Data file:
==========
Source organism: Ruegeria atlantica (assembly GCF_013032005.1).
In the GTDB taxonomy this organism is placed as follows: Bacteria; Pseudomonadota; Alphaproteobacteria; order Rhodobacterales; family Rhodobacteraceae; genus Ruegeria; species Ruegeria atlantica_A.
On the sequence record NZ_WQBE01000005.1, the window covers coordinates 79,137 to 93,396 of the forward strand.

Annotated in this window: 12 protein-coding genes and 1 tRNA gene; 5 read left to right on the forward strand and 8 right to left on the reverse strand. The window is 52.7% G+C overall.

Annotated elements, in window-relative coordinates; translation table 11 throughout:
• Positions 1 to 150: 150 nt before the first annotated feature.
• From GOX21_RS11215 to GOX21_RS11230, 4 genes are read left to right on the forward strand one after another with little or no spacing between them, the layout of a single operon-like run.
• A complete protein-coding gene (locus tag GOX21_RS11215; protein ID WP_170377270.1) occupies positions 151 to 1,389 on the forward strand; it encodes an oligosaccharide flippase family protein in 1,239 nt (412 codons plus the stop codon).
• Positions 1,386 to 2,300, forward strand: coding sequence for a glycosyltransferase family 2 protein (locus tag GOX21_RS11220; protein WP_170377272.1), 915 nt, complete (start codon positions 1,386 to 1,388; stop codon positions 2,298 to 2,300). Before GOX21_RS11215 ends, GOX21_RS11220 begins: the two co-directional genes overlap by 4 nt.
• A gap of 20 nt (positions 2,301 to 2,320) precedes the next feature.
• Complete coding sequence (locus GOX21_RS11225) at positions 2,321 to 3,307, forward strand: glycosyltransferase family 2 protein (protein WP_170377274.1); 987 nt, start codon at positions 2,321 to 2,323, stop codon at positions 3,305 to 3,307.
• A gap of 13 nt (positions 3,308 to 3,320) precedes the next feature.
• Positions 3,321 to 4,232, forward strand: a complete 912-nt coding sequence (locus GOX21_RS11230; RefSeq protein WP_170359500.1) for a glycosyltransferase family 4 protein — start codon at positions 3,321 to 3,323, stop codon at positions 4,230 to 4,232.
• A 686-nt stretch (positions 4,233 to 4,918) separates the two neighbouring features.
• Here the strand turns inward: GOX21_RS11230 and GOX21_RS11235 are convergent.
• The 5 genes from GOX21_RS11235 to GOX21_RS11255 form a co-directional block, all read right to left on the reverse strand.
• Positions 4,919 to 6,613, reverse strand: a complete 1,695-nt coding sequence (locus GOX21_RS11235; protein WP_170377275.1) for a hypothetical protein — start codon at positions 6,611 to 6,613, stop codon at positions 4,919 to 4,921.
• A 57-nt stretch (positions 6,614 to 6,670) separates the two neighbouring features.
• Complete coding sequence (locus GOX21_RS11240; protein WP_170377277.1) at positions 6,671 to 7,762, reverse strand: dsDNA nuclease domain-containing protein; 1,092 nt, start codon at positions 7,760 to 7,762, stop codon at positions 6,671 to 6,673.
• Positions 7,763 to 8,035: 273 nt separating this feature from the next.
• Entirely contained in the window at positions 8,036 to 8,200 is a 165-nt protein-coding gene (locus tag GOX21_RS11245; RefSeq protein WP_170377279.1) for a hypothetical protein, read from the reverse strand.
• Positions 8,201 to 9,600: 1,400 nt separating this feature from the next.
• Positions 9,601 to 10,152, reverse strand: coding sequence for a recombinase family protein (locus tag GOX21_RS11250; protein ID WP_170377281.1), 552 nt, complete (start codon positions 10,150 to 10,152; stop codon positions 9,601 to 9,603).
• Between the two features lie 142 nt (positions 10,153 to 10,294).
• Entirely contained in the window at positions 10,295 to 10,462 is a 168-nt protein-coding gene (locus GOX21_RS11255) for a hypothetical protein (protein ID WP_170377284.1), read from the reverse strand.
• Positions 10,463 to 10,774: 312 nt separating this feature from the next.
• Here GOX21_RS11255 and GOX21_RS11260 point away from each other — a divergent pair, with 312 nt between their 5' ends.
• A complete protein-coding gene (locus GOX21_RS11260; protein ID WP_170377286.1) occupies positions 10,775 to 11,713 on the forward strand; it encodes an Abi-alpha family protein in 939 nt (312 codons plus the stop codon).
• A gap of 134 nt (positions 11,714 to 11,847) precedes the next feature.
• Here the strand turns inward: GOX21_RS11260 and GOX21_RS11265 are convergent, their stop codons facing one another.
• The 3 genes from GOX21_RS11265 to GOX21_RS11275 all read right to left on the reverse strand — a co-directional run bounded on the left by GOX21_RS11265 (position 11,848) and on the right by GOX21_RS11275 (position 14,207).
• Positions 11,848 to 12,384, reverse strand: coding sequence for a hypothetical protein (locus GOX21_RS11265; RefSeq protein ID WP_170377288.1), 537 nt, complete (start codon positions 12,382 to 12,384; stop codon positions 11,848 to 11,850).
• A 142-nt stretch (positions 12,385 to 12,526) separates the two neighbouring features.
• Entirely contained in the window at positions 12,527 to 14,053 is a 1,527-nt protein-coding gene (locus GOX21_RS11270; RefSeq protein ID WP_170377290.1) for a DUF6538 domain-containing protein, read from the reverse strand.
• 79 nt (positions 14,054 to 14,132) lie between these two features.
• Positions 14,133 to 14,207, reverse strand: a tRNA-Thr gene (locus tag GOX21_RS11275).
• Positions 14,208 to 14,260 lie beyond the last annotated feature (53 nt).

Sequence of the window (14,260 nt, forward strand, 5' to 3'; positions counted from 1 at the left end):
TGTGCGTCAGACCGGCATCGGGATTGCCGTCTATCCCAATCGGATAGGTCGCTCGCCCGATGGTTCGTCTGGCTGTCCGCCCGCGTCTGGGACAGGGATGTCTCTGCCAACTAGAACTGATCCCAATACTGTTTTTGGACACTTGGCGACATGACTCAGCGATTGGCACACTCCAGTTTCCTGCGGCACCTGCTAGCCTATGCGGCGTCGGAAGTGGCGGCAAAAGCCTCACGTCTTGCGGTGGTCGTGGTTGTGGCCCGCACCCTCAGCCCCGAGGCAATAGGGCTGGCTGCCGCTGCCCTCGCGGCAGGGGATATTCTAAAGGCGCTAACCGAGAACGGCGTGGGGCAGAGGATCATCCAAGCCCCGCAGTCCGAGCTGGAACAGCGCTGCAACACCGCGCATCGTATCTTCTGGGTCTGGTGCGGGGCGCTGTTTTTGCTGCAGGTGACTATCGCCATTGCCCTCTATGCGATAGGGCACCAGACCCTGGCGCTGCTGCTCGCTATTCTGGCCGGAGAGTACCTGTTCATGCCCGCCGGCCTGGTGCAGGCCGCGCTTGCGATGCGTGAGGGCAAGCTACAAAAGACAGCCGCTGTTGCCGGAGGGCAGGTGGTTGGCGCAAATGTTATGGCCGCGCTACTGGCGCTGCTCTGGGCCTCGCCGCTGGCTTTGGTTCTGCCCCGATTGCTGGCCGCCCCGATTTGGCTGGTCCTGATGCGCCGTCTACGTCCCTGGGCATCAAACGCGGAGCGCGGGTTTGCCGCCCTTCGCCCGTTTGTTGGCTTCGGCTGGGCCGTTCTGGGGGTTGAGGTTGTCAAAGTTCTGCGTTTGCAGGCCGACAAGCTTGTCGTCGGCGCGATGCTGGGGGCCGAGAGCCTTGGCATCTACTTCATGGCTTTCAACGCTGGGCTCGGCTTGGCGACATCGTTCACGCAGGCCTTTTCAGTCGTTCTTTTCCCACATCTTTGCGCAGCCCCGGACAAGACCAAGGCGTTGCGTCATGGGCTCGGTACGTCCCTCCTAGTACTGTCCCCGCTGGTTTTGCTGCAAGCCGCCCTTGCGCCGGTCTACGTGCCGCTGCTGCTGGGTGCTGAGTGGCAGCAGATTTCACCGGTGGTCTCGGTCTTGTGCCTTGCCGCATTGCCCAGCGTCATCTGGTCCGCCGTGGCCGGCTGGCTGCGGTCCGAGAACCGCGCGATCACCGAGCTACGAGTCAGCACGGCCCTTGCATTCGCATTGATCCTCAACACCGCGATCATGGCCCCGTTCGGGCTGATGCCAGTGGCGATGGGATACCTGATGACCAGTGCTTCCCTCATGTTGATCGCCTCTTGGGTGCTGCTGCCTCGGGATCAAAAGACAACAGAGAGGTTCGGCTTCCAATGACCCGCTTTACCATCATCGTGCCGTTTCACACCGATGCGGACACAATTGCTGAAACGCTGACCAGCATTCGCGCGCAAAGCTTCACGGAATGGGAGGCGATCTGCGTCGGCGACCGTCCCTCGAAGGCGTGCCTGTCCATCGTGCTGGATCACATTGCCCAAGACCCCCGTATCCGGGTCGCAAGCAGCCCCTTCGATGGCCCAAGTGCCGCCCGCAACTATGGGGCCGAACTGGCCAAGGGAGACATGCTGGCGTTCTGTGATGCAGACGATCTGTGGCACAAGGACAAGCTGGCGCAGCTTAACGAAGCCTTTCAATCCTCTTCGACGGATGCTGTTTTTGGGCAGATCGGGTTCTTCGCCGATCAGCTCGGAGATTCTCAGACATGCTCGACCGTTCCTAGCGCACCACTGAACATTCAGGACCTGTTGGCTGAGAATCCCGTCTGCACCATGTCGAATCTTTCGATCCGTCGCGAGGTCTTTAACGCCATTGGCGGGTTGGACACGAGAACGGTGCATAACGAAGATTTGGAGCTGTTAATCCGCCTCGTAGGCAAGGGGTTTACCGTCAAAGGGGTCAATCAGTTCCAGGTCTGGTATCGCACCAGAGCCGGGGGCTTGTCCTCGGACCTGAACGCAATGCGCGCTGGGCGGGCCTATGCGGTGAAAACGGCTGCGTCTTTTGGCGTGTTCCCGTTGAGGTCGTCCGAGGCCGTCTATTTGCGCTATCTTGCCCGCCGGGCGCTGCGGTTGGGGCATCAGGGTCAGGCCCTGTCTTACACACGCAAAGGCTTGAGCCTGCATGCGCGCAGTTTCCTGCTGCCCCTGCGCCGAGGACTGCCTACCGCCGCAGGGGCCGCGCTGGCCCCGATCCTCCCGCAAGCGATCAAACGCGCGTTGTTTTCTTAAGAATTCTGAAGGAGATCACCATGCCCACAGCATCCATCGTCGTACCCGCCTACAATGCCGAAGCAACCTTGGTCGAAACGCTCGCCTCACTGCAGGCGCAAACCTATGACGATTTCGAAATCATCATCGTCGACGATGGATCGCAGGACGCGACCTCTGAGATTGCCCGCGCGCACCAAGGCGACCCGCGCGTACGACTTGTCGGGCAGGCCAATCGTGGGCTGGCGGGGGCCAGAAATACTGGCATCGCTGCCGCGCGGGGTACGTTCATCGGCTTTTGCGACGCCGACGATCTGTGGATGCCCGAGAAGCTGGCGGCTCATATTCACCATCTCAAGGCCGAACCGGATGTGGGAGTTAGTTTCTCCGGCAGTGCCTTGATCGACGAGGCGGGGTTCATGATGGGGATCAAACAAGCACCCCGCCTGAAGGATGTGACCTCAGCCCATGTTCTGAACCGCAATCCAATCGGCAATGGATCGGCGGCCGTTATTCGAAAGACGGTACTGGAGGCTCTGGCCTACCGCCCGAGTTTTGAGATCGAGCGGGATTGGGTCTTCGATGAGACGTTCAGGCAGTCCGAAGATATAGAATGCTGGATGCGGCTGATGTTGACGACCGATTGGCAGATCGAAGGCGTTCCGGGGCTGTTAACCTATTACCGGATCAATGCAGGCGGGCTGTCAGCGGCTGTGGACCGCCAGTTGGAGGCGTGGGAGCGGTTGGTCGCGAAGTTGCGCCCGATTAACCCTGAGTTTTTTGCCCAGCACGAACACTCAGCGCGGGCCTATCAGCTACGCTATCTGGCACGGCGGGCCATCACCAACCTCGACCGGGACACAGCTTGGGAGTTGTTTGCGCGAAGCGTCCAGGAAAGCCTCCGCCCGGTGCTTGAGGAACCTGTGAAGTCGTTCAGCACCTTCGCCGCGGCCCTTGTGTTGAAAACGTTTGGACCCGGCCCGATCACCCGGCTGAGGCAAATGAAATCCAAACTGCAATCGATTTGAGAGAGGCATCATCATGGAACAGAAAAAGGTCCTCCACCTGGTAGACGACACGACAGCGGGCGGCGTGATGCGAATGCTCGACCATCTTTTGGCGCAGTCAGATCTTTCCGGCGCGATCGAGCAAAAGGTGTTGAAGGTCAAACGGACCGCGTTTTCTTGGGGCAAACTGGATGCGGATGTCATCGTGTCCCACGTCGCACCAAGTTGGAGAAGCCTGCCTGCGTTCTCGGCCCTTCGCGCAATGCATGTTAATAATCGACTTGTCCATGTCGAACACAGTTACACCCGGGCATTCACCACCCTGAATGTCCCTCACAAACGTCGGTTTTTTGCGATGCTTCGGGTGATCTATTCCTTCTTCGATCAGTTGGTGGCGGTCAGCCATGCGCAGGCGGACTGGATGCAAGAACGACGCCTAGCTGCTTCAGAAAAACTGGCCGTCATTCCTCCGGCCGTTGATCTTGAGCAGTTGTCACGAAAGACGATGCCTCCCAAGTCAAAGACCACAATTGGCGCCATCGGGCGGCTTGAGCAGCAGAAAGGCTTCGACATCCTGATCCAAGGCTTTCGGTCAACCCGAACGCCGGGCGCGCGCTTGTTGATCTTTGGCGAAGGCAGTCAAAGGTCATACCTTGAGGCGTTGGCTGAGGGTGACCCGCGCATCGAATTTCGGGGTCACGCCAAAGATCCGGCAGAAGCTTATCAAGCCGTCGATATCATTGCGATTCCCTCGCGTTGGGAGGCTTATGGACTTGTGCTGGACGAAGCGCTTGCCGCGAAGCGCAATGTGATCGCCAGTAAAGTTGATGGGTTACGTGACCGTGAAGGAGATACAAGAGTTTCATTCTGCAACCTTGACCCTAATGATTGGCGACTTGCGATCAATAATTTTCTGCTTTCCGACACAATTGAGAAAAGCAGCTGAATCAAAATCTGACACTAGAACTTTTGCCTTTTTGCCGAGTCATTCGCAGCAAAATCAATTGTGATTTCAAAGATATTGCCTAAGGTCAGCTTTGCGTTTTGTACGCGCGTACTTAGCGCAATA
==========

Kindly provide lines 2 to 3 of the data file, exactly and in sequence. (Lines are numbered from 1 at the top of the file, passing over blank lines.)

In the GTDB taxonomy this organism is placed as follows: Bacteria; Pseudomonadota; Alphaproteobacteria; order Rhodobacterales; family Rhodobacteraceae; genus Ruegeria; species Ruegeria atlantica_A.
On the sequence record NZ_WQBE01000005.1, the window covers coordinates 79,137 to 93,396 of the forward strand.